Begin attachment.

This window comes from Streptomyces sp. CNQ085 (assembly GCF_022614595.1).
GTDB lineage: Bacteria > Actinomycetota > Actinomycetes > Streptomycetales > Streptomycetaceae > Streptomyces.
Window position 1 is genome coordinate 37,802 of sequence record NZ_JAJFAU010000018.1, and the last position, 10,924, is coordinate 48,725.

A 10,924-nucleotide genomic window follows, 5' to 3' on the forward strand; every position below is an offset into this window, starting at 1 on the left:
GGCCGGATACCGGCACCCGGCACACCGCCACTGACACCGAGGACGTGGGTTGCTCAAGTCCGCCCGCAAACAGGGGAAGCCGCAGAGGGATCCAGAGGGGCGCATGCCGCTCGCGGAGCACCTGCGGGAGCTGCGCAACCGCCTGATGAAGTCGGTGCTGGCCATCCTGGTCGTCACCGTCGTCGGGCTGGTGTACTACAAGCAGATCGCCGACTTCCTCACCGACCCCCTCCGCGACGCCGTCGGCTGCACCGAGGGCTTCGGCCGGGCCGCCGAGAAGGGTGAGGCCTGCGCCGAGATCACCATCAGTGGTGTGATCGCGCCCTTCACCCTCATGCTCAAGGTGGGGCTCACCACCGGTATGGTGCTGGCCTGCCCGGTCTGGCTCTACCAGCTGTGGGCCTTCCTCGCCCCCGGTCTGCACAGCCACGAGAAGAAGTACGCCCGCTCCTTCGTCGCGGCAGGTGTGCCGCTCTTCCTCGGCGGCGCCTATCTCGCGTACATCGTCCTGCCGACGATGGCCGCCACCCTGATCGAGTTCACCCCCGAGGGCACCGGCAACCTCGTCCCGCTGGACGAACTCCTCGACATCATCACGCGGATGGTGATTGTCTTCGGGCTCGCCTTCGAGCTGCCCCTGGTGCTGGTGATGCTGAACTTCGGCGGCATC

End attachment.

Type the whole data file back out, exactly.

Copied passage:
This window comes from Streptomyces sp. CNQ085 (assembly GCF_022614595.1).
GTDB lineage: Bacteria > Actinomycetota > Actinomycetes > Streptomycetales > Streptomycetaceae > Streptomyces.
Window position 1 is genome coordinate 37,802 of sequence record NZ_JAJFAU010000018.1, and the last position, 10,924, is coordinate 48,725.

A 10,924-nucleotide genomic window follows, 5' to 3' on the forward strand; every position below is an offset into this window, starting at 1 on the left:
GGCCGGATACCGGCACCCGGCACACCGCCACTGACACCGAGGACGTGGGTTGCTCAAGTCCGCCCGCAAACAGGGGAAGCCGCAGAGGGATCCAGAGGGGCGCATGCCGCTCGCGGAGCACCTGCGGGAGCTGCGCAACCGCCTGATGAAGTCGGTGCTGGCCATCCTGGTCGTCACCGTCGTCGGGCTGGTGTACTACAAGCAGATCGCCGACTTCCTCACCGACCCCCTCCGCGACGCCGTCGGCTGCACCGAGGGCTTCGGCCGGGCCGCCGAGAAGGGTGAGGCCTGCGCCGAGATCACCATCAGTGGTGTGATCGCGCCCTTCACCCTCATGCTCAAGGTGGGGCTCACCACCGGTATGGTGCTGGCCTGCCCGGTCTGGCTCTACCAGCTGTGGGCCTTCCTCGCCCCCGGTCTGCACAGCCACGAGAAGAAGTACGCCCGCTCCTTCGTCGCGGCAGGTGTGCCGCTCTTCCTCGGCGGCGCCTATCTCGCGTACATCGTCCTGCCGACGATGGCCGCCACCCTGATCGAGTTCACCCCCGAGGGCACCGGCAACCTCGTCCCGCTGGACGAACTCCTCGACATCATCACGCGGATGGTGATTGTCTTCGGGCTCGCCTTCGAGCTGCCCCTGGTGCTGGTGATGCTGAACTTCGGCGGCATC